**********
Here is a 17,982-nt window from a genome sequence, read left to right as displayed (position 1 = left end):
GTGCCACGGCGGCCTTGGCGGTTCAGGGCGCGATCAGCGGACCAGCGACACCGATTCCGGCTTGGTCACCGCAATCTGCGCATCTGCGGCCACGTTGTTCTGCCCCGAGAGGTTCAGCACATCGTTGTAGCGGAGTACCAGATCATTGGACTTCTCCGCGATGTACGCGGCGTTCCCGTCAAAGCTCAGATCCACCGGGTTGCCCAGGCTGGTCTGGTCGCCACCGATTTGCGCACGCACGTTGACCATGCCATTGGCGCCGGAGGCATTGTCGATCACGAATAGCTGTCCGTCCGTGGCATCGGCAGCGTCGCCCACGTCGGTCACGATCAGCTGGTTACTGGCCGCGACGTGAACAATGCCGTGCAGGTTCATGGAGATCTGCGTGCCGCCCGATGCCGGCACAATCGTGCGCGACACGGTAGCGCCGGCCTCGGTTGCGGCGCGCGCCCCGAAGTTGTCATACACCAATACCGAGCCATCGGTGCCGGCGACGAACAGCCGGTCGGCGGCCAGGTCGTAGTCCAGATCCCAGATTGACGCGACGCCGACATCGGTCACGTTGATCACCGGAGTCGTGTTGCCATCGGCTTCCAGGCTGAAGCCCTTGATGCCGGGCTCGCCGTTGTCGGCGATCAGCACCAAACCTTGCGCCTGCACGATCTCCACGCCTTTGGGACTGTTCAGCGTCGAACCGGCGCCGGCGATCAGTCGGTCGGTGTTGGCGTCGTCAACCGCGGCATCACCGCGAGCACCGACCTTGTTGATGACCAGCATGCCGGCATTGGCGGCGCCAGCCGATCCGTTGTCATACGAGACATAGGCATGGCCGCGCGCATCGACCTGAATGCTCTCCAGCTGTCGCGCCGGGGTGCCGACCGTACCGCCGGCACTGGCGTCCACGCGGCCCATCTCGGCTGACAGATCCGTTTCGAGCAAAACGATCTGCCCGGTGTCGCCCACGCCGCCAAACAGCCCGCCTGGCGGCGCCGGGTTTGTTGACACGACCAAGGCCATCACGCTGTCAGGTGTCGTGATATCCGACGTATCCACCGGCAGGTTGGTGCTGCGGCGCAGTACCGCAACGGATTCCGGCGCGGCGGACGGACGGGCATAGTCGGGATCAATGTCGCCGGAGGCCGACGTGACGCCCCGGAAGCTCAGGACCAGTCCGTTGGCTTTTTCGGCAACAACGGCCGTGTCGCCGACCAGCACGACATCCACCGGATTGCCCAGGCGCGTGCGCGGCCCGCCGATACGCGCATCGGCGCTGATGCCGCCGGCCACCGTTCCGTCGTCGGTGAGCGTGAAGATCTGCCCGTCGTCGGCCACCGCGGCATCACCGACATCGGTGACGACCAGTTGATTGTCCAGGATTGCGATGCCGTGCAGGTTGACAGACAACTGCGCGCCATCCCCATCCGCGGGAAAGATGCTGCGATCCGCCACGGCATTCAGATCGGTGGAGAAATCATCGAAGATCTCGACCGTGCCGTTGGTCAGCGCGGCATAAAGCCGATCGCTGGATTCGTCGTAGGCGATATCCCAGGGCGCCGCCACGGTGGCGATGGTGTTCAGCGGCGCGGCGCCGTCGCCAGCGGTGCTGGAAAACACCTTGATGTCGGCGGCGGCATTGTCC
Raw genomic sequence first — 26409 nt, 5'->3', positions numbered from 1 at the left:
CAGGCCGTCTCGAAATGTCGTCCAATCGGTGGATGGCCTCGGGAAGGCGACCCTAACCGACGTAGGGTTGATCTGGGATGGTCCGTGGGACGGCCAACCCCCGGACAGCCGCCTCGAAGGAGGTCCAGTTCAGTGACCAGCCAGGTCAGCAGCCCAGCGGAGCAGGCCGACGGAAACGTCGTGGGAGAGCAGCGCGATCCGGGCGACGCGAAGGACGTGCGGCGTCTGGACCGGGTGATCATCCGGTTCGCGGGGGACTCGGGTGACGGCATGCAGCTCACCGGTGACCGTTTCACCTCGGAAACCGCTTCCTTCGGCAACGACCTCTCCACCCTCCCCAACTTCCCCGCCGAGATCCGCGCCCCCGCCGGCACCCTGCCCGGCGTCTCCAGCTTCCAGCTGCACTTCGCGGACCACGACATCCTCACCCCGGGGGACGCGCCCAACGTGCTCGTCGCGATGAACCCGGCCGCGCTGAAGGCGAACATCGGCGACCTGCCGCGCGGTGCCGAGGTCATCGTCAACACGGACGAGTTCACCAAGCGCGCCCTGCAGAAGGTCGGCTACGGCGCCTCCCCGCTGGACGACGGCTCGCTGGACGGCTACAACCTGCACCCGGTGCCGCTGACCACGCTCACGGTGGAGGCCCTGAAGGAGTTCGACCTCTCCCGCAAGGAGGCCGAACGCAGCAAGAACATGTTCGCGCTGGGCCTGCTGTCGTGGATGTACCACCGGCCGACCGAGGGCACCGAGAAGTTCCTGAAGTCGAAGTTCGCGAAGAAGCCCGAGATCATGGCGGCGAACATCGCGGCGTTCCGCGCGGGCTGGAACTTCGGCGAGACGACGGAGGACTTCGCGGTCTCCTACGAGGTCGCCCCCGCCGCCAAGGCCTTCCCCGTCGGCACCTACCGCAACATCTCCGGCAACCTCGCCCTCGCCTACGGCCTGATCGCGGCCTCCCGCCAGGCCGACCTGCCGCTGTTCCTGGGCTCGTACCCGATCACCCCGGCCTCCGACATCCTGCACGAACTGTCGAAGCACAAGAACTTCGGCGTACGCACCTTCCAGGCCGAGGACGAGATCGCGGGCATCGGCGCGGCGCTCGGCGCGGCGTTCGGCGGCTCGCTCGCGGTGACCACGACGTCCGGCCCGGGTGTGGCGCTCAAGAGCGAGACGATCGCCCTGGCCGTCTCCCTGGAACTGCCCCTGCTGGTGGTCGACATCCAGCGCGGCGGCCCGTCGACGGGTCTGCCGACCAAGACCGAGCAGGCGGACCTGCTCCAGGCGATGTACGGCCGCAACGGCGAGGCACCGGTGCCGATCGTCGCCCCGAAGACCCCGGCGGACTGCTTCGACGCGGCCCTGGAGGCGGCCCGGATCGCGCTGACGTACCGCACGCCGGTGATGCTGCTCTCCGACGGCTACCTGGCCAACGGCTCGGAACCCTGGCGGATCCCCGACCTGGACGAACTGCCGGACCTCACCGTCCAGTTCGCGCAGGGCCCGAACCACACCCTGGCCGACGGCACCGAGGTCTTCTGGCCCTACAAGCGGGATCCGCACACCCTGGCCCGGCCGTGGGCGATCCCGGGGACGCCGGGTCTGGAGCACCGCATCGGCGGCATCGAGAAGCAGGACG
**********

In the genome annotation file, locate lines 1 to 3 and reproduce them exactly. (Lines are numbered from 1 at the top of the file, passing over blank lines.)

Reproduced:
Here is a 17,982-nt window from a genome sequence, read left to right as displayed (position 1 = left end):
GTGCCACGGCGGCCTTGGCGGTTCAGGGCGCGATCAGCGGACCAGCGACACCGATTCCGGCTTGGTCACCGCAATCTGCGCATCTGCGGCCACGTTGTTCTGCCCCGAGAGGTTCAGCACATCGTTGTAGCGGAGTACCAGATCATTGGACTTCTCCGCGATGTACGCGGCGTTCCCGTCAAAGCTCAGATCCACCGGGTTGCCCAGGCTGGTCTGGTCGCCACCGATTTGCGCACGCACGTTGACCATGCCATTGGCGCCGGAGGCATTGTCGATCACGAATAGCTGTCCGTCCGTGGCATCGGCAGCGTCGCCCACGTCGGTCACGATCAGCTGGTTACTGGCCGCGACGTGAACAATGCCGTGCAGGTTCATGGAGATCTGCGTGCCGCCCGATGCCGGCACAATCGTGCGCGACACGGTAGCGCCGGCCTCGGTTGCGGCGCGCGCCCCGAAGTTGTCATACACCAATACCGAGCCATCGGTGCCGGCGACGAACAGCCGGTCGGCGGCCAGGTCGTAGTCCAGATCCCAGATTGACGCGACGCCGACATCGGTCACGTTGATCACCGGAGTCGTGTTGCCATCGGCTTCCAGGCTGAAGCCCTTGATGCCGGGCTCGCCGTTGTCGGCGATCAGCACCAAACCTTGCGCCTGCACGATCTCCACGCCTTTGGGACTGTTCAGCGTCGAACCGGCGCCGGCGATCAGTCGGTCGGTGTTGGCGTCGTCAACCGCGGCATCACCGCGAGCACCGACCTTGTTGATGACCAGCATGCCGGCATTGGCGGCGCCAGCCGATCCGTTGTCATACGAGACATAGGCATGGCCGCGCGCATCGACCTGAATGCTCTCCAGCTGTCGCGCCGGGGTGCCGACCGTACCGCCGGCACTGGCGTCCACGCGGCCCATCTCGGCTGACAGATCCGTTTCGAGCAAAACGATCTGCCCGGTGTCGCCCACGCCGCCAAACAGCCCGCCTGGCGGCGCCGGGTTTGTTGACACGACCAAGGCCATCACGCTGTCAGGTGTCGTGATATCCGACGTATCCACCGGCAGGTTGGTGCTGCGGCGCAGTACCGCAACGGATTCCGGCGCGGCGGACGGACGGGCATAGTCGGGATCAATGTCGCCGGAGGCCGACGTGACGCCCCGGAAGCTCAGGACCAGTCCGTTGGCTTTTTCGGCAACAACGGCCGTGTCGCCGACCAGCACGACATCCACCGGATTGCCCAGGCGCGTGCGCGGCCCGCCGATACGCGCATCGGCGCTGATGCCGCCGGCCACCGTTCCGTCGTCGGTGAGCGTGAAGATCTGCCCGTCGTCGGCCACCGCGGCATCACCGACATCGGTGACGACCAGTTGATTGTCCAGGATTGCGATGCCGTGCAGGTTGACAGACAACTGCGCGCCATCCCCATCCGCGGGAAAGATGCTGCGATCCGCCACGGCATTCAGATCGGTGGAGAAATCATCGAAGATCTCGACCGTGCCGTTGGTCAGCGCGGCATAAAGCCGATCGCTGGATTCGTCGTAGGCGATATCCCAGGGCGCCGCCACGGTGGCGATGGTGTTCAGCGGCGCGGCGCCGTCGCCAGCGGTGCTGGAAAACACCTTGATGTCGGCGGCGGCATTGTCC
Raw genomic sequence first — 26409 nt, 5'->3', positions numbered from 1 at the left: